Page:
Saturday, January 16, 2016

Truth and Reproducibility Not Always the Same Thing

The concept of reproducibility of experimental findings is important in research, and it is certainly given great weight in several of the assigned articles. One line in particular in the article “Trouble at the lab” struck me as particularly interesting.

The idea that the same experiments always get the same results, no matter who performs them, is one of the cornerstones of science’s claim to objective truth. If a systematic campaign of replication does not lead to the same results, then either the original research is flawed (as the replicators claim) or the replications are (as many of the original researchers on priming contend).

While this absolute ideal of reproducibility may be true for much of the research in some disciplines and for extremely fundamental processes in all fields, this statement is an oversimplification, particularly in the life sciences. Most physiological processes, particularly more complex ones that involve input from multiple different systems, can be influenced by a host of variables that may be difficult to fully control. This can mean that efforts to replicate published experiments are not always successful. For instance, as many of us have likely experienced, findings can change dramatically between even genetically identical mice in different facilities.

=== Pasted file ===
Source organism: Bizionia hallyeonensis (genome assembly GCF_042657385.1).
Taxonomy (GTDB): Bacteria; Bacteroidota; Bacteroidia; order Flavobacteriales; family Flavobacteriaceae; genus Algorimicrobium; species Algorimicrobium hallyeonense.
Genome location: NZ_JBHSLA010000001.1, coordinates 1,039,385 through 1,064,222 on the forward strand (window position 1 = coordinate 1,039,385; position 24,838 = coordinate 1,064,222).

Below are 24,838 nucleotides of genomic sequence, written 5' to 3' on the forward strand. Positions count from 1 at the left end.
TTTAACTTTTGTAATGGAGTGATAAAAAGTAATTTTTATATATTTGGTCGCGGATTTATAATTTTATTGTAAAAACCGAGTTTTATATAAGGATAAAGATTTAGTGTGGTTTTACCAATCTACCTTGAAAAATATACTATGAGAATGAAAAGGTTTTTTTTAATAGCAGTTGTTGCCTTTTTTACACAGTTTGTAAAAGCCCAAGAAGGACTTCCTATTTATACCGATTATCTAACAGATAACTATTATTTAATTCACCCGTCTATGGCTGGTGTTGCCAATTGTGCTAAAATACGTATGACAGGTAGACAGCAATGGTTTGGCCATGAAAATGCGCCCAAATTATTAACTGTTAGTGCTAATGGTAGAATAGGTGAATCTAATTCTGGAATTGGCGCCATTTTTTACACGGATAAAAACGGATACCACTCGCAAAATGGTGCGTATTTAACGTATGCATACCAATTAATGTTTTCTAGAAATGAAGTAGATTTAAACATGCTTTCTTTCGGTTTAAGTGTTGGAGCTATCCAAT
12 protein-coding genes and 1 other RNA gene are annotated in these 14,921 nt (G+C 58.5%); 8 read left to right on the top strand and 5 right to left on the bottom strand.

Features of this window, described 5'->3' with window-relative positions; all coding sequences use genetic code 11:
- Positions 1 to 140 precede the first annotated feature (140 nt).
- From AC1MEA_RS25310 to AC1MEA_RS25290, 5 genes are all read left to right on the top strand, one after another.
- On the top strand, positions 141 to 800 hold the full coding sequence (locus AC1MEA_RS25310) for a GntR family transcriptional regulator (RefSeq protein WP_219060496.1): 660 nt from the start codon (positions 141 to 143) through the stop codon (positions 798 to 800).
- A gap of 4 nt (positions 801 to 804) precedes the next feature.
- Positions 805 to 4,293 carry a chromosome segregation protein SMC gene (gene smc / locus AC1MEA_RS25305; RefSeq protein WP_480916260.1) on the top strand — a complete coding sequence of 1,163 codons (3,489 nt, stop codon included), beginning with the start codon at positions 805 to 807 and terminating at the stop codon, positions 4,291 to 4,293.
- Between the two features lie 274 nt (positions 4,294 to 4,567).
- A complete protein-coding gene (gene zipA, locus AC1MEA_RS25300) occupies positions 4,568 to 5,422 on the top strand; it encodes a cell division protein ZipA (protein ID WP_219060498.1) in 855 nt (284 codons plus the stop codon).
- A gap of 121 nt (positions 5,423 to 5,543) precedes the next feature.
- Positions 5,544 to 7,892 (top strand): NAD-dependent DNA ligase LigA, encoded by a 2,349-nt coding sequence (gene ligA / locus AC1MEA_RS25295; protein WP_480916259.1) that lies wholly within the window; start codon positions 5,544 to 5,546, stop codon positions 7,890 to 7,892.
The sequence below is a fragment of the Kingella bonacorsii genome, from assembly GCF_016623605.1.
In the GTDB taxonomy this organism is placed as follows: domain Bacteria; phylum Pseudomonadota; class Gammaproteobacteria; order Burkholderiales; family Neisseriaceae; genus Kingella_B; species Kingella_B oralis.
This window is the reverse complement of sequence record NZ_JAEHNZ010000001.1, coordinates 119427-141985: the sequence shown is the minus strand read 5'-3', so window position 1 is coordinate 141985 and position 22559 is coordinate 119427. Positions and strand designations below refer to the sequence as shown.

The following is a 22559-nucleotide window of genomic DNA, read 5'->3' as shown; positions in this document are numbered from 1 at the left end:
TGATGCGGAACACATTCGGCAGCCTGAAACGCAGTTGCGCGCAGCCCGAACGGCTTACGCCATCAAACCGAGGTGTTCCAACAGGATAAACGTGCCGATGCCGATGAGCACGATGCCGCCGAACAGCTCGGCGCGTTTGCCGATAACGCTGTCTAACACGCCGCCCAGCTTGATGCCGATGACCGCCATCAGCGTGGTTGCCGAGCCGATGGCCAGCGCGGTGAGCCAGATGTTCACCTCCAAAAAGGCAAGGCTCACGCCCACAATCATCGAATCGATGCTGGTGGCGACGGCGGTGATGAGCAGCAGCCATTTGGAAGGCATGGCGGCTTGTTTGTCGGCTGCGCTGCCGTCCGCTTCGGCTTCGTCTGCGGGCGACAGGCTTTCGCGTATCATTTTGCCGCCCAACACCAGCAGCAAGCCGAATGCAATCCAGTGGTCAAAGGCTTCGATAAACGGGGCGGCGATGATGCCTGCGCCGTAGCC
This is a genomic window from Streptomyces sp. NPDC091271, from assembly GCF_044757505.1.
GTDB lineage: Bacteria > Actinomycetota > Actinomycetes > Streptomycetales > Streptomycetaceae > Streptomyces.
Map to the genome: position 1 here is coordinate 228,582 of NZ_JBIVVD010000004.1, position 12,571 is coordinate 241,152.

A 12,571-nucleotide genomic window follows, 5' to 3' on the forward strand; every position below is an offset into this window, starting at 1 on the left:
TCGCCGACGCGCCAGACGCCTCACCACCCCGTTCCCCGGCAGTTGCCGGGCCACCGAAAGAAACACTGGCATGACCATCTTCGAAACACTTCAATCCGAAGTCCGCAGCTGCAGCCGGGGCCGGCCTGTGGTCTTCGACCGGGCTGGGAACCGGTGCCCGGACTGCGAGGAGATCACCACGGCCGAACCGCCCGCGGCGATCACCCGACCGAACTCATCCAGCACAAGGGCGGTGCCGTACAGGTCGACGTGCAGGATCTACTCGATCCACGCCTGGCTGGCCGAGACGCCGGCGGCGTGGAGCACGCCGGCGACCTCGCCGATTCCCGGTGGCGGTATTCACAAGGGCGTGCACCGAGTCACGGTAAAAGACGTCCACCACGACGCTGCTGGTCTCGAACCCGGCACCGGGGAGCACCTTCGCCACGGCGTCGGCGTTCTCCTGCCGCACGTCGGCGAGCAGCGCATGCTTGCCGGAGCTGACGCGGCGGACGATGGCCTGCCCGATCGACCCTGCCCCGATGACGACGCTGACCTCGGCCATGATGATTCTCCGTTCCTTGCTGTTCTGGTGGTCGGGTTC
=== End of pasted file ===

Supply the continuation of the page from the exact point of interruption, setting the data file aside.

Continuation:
Such observations of irreproducibility could be viewed as evidence of sloppiness or even deliberate deception, as many of these articles seem to suggest, and certainly irreproducible results that stem from irresponsibility in research are reprehensible. However, irreproducibility in well-conducted studies can call attention to new biological phenomena – such as the powerful influence of the microbiota in the mouse example above – that had not been appreciated previously. Different findings do not have to indicate that anyone is wrong. 

So how would one actually test reproducibility? It could be argued that someone unrelated to the original investigation should be able to use the same methods in the same location using the same materials and produce the same results. However, anyone who has done behavioral testing knows that changing the experimenter can change the results obtained in a study. I think that we have to be more discerning in our consideration of replicability. If a finding is reported that should be broadly applicable, and multiple attempts by other groups cannot duplicate it at all, then it can be considered that the original study might have flaws or perhaps that the interpretation of the findings was incorrect. But how concerned should we as scientists be if some experiments do not always produce the same results? We can lament the sorry state of research and start assigning blame, as some of these articles do, or, once we have verified the rigor of our methodology, we can expand our thinking and consider what unknowns in the system might be preventing it from fitting into our own limited understanding.

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